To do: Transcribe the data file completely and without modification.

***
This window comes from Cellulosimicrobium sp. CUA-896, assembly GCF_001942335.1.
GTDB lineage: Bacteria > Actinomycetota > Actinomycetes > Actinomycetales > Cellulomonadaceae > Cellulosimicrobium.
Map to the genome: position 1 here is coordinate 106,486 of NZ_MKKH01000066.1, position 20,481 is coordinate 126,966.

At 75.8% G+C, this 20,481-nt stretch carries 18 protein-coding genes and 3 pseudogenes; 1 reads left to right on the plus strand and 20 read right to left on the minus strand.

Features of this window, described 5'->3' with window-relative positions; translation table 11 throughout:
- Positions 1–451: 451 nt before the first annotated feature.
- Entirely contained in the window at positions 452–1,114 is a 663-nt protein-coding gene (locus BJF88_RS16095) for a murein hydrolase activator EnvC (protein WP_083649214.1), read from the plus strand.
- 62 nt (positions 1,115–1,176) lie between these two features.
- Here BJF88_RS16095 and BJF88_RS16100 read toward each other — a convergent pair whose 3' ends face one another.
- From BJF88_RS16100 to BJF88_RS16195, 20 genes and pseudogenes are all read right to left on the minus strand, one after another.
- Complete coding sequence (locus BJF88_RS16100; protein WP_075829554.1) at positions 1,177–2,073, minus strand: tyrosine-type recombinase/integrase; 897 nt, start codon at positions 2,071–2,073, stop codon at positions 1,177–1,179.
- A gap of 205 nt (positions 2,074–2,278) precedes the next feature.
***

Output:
This window comes from Cellulosimicrobium sp. CUA-896, assembly GCF_001942335.1.
GTDB lineage: Bacteria > Actinomycetota > Actinomycetes > Actinomycetales > Cellulomonadaceae > Cellulosimicrobium.
Map to the genome: position 1 here is coordinate 106,486 of NZ_MKKH01000066.1, position 20,481 is coordinate 126,966.

At 75.8% G+C, this 20,481-nt stretch carries 18 protein-coding genes and 3 pseudogenes; 1 reads left to right on the plus strand and 20 read right to left on the minus strand.

Features of this window, described 5'->3' with window-relative positions; translation table 11 throughout:
- Positions 1–451: 451 nt before the first annotated feature.
- Entirely contained in the window at positions 452–1,114 is a 663-nt protein-coding gene (locus BJF88_RS16095) for a murein hydrolase activator EnvC (protein WP_083649214.1), read from the plus strand.
- 62 nt (positions 1,115–1,176) lie between these two features.
- Here BJF88_RS16095 and BJF88_RS16100 read toward each other — a convergent pair whose 3' ends face one another.
- From BJF88_RS16100 to BJF88_RS16195, 20 genes and pseudogenes are all read right to left on the minus strand, one after another.
- Complete coding sequence (locus BJF88_RS16100; protein WP_075829554.1) at positions 1,177–2,073, minus strand: tyrosine-type recombinase/integrase; 897 nt, start codon at positions 2,071–2,073, stop codon at positions 1,177–1,179.
- A gap of 205 nt (positions 2,074–2,278) precedes the next feature.